|Lowest Recommended Age:||High School|
|MPAA Rating:||Rated PG-13 for thematic elements including some sexual dialogue, and brief drug references|
|Profanity:||Some insults and strong language|
|Nudity/Sex:||Sexual references (some crude) including discussion of conception and contraception|
|Alcohol/Drugs:||Drinking, smoking, reference to drug use|
|Violence/Scariness:||Gun, references to wartime and gang violence and sad deaths, auto accident|
|Diversity Issues:||A theme of the movie, some ethnic diversity tensions, mildly homophobic challenges to masculinity|
|Movie Release Date:||December 12, 2008|
- Nobody calls anybody Papi.
- No dancing to salsa music.
- No gratuitous Spanish.
By that standard, this latest entry in the dysfunctional family holiday movie genre is 0 for 3. And yet, this movie is made by Latinos with a lot of affection for its characters. And so even though it also includes what should be a similar no-no trifecta of family holiday dramadies (sibling rivalry, dramatic revelations, sad news to remind everyone how much they love each other) and even though it does not meet the standard of last year’s fine This Christmas, this family might be worth a holiday visit.
Parents Edy and Anna Rodriguez (Alfred Molina and Elizabeth Pena, both superb), owners of a small bodega, live in the Humboldt Park neighborhood of Chicago. Their children are coming home for Christmas: Iraqi war veteran Jesse (Freddy Rodriguez, who also produced), aspiring actress Roxanne (Vanessa Ferlito of Grindhouse), and Mauricio (John Leguizamo) with his white, Jewish wife Sarah (Debra Messing), successful professionals. Also waiting for them at home are Jesse’s one-time girlfriend (Melonie Diaz), Edy’s top employee (Jay Hernandez), and a lot of unresolved issues.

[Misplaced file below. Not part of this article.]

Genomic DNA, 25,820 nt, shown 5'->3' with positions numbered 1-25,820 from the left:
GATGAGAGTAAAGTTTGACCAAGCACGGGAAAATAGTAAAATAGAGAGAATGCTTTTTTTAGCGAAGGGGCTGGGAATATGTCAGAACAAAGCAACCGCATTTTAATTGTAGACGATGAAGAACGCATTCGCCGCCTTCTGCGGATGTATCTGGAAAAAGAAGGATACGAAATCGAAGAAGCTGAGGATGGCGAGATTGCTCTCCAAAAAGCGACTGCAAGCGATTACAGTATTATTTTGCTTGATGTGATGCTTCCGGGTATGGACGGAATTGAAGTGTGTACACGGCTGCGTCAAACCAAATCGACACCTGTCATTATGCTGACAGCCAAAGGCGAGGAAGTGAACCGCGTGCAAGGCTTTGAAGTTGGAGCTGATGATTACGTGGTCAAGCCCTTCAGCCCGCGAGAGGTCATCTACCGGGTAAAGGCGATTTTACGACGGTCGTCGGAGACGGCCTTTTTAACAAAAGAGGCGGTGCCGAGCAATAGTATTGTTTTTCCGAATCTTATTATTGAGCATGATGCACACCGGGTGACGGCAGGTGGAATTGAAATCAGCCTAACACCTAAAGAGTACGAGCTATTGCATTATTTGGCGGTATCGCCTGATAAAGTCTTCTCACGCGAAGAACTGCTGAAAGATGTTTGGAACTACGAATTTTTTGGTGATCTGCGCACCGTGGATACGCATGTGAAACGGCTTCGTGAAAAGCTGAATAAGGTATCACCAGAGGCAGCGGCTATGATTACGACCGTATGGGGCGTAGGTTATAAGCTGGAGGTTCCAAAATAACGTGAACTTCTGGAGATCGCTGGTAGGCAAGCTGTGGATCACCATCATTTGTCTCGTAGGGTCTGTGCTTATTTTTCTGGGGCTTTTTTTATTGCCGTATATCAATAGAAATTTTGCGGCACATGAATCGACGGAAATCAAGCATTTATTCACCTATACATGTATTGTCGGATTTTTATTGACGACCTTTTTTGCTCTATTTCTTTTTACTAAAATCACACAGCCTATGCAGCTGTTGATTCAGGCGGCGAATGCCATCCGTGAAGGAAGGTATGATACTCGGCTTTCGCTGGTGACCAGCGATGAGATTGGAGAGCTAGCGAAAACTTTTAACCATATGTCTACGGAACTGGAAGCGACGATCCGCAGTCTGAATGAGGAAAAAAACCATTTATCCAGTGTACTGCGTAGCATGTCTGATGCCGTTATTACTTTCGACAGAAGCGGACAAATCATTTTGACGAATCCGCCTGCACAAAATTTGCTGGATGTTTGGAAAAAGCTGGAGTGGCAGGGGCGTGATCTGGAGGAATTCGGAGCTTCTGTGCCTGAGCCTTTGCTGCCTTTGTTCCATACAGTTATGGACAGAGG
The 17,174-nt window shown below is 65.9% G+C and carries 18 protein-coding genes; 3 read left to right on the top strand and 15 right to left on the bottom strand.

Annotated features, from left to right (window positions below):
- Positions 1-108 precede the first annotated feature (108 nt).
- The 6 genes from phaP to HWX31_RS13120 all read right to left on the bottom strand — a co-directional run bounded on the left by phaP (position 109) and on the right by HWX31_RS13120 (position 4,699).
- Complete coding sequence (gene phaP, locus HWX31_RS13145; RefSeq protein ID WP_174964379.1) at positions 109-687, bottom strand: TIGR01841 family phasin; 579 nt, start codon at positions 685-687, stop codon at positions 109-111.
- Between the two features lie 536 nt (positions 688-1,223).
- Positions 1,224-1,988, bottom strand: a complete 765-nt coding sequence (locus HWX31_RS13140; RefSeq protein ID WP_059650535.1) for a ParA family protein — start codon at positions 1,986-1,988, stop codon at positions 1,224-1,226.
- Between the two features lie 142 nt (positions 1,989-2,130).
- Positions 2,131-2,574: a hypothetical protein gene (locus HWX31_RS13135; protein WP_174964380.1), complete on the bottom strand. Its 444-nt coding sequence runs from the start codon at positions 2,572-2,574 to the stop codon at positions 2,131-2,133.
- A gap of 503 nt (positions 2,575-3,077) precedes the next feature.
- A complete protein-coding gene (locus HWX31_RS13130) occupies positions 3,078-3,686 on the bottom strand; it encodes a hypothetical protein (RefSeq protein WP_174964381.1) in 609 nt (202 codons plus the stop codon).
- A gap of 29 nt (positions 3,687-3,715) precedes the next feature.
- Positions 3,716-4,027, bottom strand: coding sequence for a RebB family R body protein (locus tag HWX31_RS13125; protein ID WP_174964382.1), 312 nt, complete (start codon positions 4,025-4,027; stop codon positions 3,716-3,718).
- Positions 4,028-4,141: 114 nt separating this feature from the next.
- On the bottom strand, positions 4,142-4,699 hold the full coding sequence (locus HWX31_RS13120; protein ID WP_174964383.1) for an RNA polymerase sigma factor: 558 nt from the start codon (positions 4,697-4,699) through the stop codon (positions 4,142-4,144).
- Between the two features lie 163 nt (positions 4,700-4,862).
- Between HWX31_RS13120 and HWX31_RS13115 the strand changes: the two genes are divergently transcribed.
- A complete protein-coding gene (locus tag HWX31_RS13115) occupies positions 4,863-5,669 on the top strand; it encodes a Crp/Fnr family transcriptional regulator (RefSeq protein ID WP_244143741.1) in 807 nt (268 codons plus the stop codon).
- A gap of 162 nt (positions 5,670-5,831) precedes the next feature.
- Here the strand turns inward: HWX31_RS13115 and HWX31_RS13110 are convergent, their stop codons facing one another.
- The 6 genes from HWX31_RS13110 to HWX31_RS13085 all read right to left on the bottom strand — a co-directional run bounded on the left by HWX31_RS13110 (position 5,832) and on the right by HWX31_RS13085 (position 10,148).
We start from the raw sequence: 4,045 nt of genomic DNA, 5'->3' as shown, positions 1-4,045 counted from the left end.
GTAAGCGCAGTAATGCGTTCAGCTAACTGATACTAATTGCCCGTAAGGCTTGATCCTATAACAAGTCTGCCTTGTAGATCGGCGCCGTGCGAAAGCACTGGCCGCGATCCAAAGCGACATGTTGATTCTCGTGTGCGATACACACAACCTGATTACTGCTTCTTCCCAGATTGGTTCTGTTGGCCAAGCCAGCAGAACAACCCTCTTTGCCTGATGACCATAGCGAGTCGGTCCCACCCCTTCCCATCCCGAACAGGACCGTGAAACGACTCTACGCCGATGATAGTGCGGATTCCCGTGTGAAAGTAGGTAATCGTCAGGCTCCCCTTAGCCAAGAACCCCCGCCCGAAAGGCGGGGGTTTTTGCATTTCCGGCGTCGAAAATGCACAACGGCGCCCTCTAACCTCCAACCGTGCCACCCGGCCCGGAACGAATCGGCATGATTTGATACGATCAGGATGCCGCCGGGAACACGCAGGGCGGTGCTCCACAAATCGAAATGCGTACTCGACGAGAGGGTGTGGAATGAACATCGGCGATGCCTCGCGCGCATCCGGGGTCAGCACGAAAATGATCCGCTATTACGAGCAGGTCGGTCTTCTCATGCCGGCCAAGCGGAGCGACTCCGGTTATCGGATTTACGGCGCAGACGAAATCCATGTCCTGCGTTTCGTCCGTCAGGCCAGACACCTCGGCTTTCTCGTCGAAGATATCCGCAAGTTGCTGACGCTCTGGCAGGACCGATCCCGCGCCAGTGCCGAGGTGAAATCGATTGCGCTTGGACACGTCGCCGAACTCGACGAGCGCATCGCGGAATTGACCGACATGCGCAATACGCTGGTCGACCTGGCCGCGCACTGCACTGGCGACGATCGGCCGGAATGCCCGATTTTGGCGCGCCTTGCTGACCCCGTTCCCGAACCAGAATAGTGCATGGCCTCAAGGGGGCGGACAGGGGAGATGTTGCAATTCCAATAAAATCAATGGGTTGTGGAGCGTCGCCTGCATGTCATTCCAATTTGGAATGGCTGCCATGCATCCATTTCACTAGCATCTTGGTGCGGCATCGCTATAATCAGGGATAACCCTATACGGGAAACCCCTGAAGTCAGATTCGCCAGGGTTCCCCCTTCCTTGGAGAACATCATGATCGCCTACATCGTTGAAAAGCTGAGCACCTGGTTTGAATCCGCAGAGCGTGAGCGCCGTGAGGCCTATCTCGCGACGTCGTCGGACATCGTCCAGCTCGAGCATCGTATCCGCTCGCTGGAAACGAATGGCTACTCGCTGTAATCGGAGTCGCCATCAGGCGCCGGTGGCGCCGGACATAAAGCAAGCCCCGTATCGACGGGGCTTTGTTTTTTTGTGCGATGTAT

We can feel the warmth of the Rodriguez home and the stars quickly create an authentic sense of the rhythms and short-cuts of family communication, the struggle between wanting things to be the way they were and wanting to be seen as they are now. Predictable frustrations as Sarah tries to fit in while maintaining her own boundaries and Jesse and Roxanne try to live up to their parents hopes for them are given enough specificity to hold our attention. Sarah is not an uptight snob; she loves her husband and very much wants his family to accept her. She has a couple of nice moments with Edy, especially when, after Anna pushes yet another thing to eat on her as she is getting ready to go running, Edy quietly reaches for it. We get a sense of their unspoken understanding, which will become more important later on. There’s a dead tree (and metaphor) blocking the view from the house that Anna has been trying to get Edy to cut down for 25 years, and that will play a role as well.
Anna leads off at the family dinner by announcing she plans to get a divorce, catapulting the children into a difficult recalibration of their familial roles. As children, they cannot help feeling abandoned but as adults they have to find a way to see their parents as people who have to make their own choices. Like all families, everyone feels they have a better understanding of what everyone else should do. And like all families, that leads to conflict.
Notwithstanding the Morales concerns, the location settings and “sorta-Rican” culture are nicely evocative. But the real treat is seeing these fine performers, too often relegated to character parts, take center stage to remind us that the reason there is nothing like the holidays because of the way they bring us together.